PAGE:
Without grand plans for China, U.S., Sony set to lag in smartphones
Tokyo - Kazuo Hirai’s plan to restore Sony Corp to lasting profitability rests in large part on its smartphones leapfrogging rivals to become the world’s third-biggest sellers after theApple iPhone and Samsung’s Galaxy series.
But that goal remains some way off. Sony’s CEO, installed last year with a brief to turn the serial loss maker around, said on Friday that for now, Sony has no big plans for the world’s two largest smartphone markets, China and the United States.
Instead, Hirai said Sony, which aims to rise to third position from its current ranking of seventh, will focus on Europe and its home market in Japan, which collectively account for 60 percent of its smartphone sales.
“Those two are the most important areas for us and we’ll put substantial resources there. But not yet for the U.S. and China,” Hirai told a gathering of journalists.
“It’s not realistic to try to do everything at once. In the U.S. we’ll start gradually.”
In the U.S., only the fourth-largest carrier T-Mobile US Inc offers Sony smartphones. Meanwhile, Sony has been unable to compete in China with homegrown brands from ZTE to CoolPad despite contracts with the three largest carriers.
Sony is not among the top five smartphone brands in either of those markets, according to research firm IDC. Its global share of the smartphone market was a modest 2.2 percent in the second quarter of this year, according to research firm Gartner, trailing the likes of LG ElectronicsInc and Lenovo Group Ltd as well as Apple Inc and Samsung Electronics.
Hirai has positioned mobile devices as one of the three pillars for a turnaround of the company’s electronics unit, which relied on help from a weak yen to post a profit in the latest quarter – its first quarterly profit in two years.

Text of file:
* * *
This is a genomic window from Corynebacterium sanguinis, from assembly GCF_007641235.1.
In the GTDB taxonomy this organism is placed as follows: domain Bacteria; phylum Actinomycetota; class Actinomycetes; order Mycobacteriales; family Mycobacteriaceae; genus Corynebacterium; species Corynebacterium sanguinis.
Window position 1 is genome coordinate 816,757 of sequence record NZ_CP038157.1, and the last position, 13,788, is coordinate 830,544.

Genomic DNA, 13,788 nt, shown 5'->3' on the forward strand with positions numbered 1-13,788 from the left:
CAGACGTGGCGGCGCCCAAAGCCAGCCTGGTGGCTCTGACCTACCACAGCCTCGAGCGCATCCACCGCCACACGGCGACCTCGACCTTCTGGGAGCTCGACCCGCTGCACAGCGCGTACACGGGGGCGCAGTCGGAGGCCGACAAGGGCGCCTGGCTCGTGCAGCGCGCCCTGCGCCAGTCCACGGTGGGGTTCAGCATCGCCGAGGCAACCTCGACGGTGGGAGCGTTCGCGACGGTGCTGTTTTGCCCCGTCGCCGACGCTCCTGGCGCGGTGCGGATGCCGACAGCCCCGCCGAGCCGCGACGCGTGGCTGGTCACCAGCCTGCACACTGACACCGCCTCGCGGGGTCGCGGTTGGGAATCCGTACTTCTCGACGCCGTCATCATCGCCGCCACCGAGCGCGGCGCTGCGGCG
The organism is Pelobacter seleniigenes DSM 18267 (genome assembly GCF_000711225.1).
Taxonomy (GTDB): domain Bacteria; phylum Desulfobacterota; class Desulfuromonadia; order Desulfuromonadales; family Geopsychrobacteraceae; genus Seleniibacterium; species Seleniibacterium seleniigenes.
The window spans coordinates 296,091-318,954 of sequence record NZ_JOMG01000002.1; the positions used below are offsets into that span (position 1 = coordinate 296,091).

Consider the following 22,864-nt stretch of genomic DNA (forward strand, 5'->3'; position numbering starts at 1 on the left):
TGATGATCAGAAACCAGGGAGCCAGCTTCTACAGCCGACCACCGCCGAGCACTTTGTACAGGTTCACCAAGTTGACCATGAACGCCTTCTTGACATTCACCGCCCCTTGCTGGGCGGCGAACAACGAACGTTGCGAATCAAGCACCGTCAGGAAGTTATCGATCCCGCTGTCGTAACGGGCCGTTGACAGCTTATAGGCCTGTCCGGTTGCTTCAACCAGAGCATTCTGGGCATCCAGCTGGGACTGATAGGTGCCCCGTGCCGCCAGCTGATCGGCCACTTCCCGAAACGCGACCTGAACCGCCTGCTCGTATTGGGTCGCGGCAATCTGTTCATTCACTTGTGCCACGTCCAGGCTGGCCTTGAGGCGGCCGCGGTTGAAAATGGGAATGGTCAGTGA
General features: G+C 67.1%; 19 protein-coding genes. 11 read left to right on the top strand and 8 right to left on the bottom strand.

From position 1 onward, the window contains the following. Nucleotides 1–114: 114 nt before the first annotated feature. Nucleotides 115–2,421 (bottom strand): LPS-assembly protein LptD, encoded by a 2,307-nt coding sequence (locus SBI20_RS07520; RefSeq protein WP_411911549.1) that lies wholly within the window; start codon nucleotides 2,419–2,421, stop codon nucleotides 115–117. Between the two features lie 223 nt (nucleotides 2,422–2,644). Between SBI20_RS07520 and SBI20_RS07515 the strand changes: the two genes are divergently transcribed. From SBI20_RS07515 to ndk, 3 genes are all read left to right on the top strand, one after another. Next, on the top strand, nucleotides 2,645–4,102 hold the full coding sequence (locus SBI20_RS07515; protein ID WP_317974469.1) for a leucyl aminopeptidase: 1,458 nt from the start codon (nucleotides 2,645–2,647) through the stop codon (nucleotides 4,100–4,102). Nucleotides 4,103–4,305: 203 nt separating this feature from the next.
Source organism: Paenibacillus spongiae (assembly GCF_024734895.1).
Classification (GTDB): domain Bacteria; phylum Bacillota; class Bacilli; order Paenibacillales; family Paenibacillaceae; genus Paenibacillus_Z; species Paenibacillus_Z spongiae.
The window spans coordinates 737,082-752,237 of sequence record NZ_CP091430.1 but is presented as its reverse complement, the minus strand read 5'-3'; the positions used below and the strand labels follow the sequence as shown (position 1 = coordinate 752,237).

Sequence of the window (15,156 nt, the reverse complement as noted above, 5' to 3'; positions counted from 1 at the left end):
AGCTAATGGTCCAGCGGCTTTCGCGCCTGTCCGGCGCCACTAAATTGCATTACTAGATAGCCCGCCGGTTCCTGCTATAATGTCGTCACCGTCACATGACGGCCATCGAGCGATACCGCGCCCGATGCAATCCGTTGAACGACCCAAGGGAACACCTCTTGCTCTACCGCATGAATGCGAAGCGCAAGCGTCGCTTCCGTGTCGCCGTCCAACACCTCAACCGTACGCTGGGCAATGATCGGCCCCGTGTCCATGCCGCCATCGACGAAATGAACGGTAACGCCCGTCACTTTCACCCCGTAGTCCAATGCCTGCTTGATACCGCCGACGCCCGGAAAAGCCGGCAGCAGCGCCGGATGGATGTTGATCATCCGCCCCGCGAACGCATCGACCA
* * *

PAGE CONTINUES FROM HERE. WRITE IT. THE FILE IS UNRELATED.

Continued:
The other two key divisions are games, where the PlayStation 4 console due for launch next month has drawn strong pre-orders, and digital imaging, where Sony dominates the production of image sensors for smartphone cameras.
Against that background, smartphones could end up the weakest link in the strategy.
“Their devices are OK but frankly not compelling. They’re fine, but they’re not exceptional,” said Benedict Evans, an independent mobile and telecommunications analyst based in London.
“But the deeper problem is that when you’re selling devices made on someone else’s platform it’s extremely difficult to differentiate.”
Even in its home market, where Sony ranked No. 2 in the latest quarter behind Apple, the outlook has become tougher. Last month Japan’s largest carrier, NTT DoCoMo Inc, which in its summer campaign favored Sony’s Xperia over other domestic brands, struck a deal with Apple to carry the latest iPhone.
Still, Hirai said the Xperia’s established reputation in Japan should help to see off the threat from Apple. “We have strong brand recognition here for Xperia’s hardware and services,” Hirai said.
The company has set a target of selling 42 million smartphones worldwide in the financial year to next March, an increase of 27 percent from a year ago.
In 2012, Samsung shipped 218.2 million Galaxy phones while Apple sold 135.9 million iPhones, according to IDC.